Trends for 2012: How Teen Social Media Behavior Will Impact Marketing Strategies
Teens today are growing up in a vastly different world than I did, due in large part to the emerging technologies that surround them. This young group knows no other world than one in which information is always at their fingertips; a world in which everyone is “connected.” It’s not surprising that they use the Web more than any other demographic – according to eMarketer 93% of 12-17 year olds are Internet users versus only 74% of the total U.S. population.
How teens interact with the social Web can be valuable indicators of future trends in social engagement and can give us some insight into what to expect in the new year and beyond. Their social behavior will be key to helping marketers inform social marketing and engagement strategies. The trend that stands out for me in 2012, and should be top of mind for marketers, is teens’ level of comfort with the transparency of the social Web. Unlike older generations, young teens are more willing to share information about their lives, their activities, and their whereabouts – regardless of whether it’s an active or passive action. With teens’ penchant for social sharing in mind, marketers must look to three technology developments to inform their marketing strategies for teens in the coming year: Facebook’s Open Graph and Timeline, mobile as an engagement channel and the rise of teen use of Twitter.
Embrace Open Graph and Timeline with Branded Apps
Facebook continues to be teens’ preferred social network and therefore it’s important for us to pay close attention to the recent changes made – open graph, ticker and timeline – and teens’ reactions to these changes. There has been a lot of discussion about the implementation of the Open Graph, which essentially makes sharing one’s activity on the social Web much more seamless; a more passive action. Judging by teens’ heightened comfort with this transparency (at least more than their older counterparts), marketers should consider embracing the open graph more seriously in the coming year. Don’t assume that teens are willing to share everything that you produce however, as they’ll still be selective in what they like, comment on, or share. So as I’ve said and will say time and time again – it’s all about producing quality, thought-provoking content if you want to get noticed.
The concept behind Facebook’s new open graph is that it makes it easier for teens to see what their friends are doing on the social Web, beyond just liking photos or commenting. And the Ticker feature acts as the broadcasting system for Open Graph. Through this real-time feed, users can see what music their friends are listening to, what articles they’re reading, what workout they just completed and soon much more. Brands should take this as motivation to create apps that encourage teens to share actions, like “listen,” “ran,” “read,” and hit that “approve” button to allow Facebook to broadcast how they’re using these new apps.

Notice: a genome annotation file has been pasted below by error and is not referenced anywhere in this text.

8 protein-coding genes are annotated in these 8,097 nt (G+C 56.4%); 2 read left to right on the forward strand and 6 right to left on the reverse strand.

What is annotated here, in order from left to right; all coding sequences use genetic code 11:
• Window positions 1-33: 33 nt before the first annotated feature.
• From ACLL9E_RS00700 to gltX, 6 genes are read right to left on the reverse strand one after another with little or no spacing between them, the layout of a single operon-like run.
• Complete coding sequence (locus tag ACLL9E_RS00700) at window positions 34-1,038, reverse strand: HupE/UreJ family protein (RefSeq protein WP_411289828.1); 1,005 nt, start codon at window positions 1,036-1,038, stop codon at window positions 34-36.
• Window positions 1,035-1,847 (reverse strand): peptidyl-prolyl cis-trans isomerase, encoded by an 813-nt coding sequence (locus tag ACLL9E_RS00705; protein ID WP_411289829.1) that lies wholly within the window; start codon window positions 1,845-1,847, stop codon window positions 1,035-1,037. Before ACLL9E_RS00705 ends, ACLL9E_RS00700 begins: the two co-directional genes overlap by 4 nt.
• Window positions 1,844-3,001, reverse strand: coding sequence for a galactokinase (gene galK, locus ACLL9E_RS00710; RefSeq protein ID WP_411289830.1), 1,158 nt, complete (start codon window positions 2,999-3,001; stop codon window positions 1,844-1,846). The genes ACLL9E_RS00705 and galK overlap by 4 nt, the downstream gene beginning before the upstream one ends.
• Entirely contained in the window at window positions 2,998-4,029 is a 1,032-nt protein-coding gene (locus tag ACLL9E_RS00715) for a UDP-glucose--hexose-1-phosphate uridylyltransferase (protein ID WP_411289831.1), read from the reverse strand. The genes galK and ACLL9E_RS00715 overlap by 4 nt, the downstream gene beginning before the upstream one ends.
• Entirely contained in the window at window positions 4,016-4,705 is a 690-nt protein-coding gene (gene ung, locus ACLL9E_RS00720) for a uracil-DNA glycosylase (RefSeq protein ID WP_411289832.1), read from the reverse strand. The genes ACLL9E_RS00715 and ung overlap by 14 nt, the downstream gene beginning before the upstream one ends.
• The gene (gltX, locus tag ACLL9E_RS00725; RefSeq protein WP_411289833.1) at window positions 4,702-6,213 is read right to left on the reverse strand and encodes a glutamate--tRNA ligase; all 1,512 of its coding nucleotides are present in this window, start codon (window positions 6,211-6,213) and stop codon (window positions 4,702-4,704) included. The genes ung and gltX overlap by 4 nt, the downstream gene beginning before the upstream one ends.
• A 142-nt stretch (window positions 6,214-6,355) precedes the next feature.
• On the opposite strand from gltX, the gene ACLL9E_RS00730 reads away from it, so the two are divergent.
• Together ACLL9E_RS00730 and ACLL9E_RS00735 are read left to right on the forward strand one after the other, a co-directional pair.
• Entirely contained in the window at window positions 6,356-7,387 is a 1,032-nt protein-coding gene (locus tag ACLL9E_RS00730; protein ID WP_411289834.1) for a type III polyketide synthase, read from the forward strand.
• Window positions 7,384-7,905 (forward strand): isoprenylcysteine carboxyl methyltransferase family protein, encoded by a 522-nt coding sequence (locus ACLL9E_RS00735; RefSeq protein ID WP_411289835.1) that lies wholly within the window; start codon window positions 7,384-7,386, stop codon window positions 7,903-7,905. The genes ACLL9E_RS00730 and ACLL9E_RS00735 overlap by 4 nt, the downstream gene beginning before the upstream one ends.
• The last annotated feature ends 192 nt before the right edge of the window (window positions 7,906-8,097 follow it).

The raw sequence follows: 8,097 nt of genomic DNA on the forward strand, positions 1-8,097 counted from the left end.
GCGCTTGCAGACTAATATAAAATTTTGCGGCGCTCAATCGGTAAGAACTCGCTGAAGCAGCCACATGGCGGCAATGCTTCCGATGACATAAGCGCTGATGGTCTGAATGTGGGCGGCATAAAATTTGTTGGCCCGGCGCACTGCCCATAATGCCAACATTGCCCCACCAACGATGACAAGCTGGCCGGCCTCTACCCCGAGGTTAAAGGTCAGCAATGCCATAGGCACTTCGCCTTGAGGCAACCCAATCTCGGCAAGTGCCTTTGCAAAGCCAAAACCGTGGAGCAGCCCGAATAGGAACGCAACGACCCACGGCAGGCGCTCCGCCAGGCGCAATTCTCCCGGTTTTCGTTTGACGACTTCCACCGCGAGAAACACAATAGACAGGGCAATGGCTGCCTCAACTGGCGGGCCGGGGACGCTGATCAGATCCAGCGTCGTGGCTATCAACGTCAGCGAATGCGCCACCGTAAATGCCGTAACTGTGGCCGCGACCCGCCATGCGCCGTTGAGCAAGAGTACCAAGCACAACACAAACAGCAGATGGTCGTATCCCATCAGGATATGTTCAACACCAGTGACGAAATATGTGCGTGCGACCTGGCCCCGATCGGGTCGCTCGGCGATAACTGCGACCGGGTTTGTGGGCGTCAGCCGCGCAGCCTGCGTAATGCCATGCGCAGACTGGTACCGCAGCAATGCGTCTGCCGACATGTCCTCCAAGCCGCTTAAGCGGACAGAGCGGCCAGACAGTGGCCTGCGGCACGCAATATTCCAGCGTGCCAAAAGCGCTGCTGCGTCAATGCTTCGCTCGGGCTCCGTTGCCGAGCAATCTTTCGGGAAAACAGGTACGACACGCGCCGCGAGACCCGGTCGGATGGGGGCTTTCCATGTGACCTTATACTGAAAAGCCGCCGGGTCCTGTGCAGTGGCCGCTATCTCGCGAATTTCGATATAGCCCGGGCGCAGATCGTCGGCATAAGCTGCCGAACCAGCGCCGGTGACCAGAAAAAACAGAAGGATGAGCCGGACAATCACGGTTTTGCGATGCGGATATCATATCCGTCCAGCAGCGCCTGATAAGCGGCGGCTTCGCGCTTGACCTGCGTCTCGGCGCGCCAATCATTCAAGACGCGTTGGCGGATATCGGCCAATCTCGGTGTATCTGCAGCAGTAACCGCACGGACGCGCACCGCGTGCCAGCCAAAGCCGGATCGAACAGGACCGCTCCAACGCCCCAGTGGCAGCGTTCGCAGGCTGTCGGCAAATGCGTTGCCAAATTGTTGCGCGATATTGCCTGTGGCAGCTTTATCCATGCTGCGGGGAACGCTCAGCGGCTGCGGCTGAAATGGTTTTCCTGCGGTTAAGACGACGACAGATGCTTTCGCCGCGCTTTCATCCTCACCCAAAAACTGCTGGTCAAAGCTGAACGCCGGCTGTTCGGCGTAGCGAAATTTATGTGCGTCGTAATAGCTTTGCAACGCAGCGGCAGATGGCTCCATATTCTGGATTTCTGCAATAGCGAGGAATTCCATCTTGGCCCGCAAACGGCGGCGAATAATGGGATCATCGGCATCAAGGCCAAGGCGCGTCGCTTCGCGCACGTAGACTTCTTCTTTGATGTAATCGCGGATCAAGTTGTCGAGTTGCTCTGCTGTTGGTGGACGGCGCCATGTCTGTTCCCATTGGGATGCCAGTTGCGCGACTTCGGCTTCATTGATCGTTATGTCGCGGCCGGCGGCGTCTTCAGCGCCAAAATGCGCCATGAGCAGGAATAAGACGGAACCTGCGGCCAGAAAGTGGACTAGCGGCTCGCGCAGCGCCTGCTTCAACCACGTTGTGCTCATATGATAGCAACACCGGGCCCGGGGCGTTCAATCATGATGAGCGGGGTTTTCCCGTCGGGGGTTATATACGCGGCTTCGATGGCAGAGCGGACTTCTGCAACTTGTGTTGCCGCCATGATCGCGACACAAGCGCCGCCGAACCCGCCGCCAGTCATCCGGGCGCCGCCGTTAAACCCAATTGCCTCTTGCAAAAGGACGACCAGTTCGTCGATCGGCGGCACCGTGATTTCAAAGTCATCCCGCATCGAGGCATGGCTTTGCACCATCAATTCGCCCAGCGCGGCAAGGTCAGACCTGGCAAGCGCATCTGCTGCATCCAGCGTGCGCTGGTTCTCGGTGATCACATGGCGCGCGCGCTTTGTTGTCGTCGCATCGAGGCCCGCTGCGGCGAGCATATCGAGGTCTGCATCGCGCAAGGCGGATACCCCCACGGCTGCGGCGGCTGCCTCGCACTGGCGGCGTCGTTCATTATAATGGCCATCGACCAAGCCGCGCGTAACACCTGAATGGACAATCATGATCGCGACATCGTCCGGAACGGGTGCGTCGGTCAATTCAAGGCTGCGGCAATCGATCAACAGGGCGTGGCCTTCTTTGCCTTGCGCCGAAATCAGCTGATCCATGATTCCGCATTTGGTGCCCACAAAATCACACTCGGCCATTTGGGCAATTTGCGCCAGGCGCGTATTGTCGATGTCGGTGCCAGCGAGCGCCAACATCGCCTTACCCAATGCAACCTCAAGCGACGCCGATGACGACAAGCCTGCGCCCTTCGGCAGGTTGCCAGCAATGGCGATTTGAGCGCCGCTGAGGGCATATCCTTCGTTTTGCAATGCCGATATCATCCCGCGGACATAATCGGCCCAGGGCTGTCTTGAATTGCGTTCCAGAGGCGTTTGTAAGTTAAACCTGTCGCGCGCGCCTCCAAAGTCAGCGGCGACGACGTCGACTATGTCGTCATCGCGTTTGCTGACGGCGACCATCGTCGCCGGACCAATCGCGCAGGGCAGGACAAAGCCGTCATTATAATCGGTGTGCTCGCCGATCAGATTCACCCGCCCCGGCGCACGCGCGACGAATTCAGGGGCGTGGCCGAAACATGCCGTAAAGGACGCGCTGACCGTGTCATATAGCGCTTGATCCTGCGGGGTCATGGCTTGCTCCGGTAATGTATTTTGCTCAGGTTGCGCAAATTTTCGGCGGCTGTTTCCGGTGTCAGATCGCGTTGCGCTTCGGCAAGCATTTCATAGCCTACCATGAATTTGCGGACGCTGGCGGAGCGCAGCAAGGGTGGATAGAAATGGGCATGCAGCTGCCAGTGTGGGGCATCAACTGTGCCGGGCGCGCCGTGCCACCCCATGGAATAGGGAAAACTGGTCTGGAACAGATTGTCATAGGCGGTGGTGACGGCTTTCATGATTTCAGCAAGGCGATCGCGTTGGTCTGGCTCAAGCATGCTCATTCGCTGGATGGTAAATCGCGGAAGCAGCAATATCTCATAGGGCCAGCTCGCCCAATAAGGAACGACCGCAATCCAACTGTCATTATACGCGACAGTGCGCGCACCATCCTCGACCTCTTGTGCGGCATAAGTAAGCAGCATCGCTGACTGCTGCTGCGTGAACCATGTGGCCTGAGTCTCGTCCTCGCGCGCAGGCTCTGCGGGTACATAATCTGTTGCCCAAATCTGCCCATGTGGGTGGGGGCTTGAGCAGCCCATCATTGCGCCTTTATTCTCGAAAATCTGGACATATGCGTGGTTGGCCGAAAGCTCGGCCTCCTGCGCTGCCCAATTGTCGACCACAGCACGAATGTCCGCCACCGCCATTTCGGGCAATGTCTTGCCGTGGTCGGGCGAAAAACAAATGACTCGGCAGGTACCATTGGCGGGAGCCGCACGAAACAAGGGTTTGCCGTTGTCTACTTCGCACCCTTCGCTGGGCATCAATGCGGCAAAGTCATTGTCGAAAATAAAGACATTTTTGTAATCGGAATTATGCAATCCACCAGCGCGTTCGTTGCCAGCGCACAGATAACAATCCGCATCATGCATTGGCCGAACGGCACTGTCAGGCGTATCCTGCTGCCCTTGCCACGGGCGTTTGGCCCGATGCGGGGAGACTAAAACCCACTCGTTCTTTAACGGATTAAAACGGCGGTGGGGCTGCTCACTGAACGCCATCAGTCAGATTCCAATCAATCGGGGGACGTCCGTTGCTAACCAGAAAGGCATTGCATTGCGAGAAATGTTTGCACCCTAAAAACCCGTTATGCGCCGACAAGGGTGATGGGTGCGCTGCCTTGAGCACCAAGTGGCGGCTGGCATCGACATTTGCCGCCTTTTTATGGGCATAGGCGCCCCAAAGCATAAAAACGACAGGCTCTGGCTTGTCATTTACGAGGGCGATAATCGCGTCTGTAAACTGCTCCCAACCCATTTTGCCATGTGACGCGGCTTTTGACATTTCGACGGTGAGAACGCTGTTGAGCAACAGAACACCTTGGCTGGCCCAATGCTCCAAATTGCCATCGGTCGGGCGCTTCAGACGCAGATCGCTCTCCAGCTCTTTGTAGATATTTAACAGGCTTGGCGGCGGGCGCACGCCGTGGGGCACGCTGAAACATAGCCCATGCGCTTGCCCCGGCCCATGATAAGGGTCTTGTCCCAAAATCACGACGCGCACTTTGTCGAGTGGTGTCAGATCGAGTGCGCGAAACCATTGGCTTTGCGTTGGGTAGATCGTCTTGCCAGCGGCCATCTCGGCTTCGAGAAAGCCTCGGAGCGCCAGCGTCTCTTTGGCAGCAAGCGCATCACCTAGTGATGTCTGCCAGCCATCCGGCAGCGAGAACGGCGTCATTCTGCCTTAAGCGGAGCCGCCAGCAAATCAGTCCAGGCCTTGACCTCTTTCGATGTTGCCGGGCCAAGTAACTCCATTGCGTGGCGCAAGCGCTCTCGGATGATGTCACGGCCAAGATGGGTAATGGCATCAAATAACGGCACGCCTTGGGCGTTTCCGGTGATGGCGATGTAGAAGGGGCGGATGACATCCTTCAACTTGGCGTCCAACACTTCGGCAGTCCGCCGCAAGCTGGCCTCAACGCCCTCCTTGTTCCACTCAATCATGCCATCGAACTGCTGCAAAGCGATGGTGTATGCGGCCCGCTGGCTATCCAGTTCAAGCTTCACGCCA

More sharing equals more engagement by current users and, more importantly, will encourage their friends to use the app with them. Start thinking about how these sharing actions can also be used in your own branded timelines to tell a larger story. For example, Xbox could create a branded app that allowed users to easily share which games they were playing, which levels they had reached, and when. Xbox could then incorporate that information into their Timeline to show larger trends in gaming and players’ game play habits. There will be a lot of potential here to feed this information back into the Ticker and Newsfeed spurring organic traffic.
Make Your Content Mobile-Friendly
Mobile social usage is on the rise and more than 350 million active users currently access Facebook through their mobile devices. Teenagers make up a huge percentage of that number. According to a survey conducted earlier this year by Piper Jaffray analyst Gene Munster, “Teen attitudes toward smartphones – and, in particular, those made by Apple – have never been stronger or more favorable.” And, based on the input from the 4,500 students surveyed, 37% of teens expressed plans to purchase an iPhone in the next six months.
So, what can marketers learn from this trend that we’re seeing in young teens? You must make your content suitable for mobile. For retail brands, ‘mobilizing’ your content should take into account mobile retail consumption, which has grown 74% in 2010 compared to 2009. Mobile marketing (location-based offers and coupons) and mobile commerce are two big opportunities for marketers to engage with teens in the upcoming year.
Other brands may be more suited to capitalize on the increase in mobile social network users. According to eMarketer, by 2016 the number of mobile social network users is expected to reach 1.7 billion users, a 210% increase from 2011. Marketers have to be aware of this growth and start building the foundation of an effective mobile social engagement strategy today. Deliver content that allows users to quickly consume and respond. This content should drive an emotional response, prompting users to react to content through liking or commenting, or even better, sharing with their friends. I told you’d I’d continue to come back to how content is really king!
Keep Your Eyes on Twitter
The last trend to keep on the radar is Twitter. While a recent study showed that only 16% of online teens used Twitter, it’s the growth that counts. Compared to 2009, this figure has more than doubled and we expect it to continue. In general, Twitter is an incredible source of real-time content consumption. For brands specifically, Twitter has the potential to become more than just a customer support tool. In December, Twitter launched brand pages allowing advertisers to create richer, more engaging, customized destination pages. We’ll be monitoring this development closely and so should you.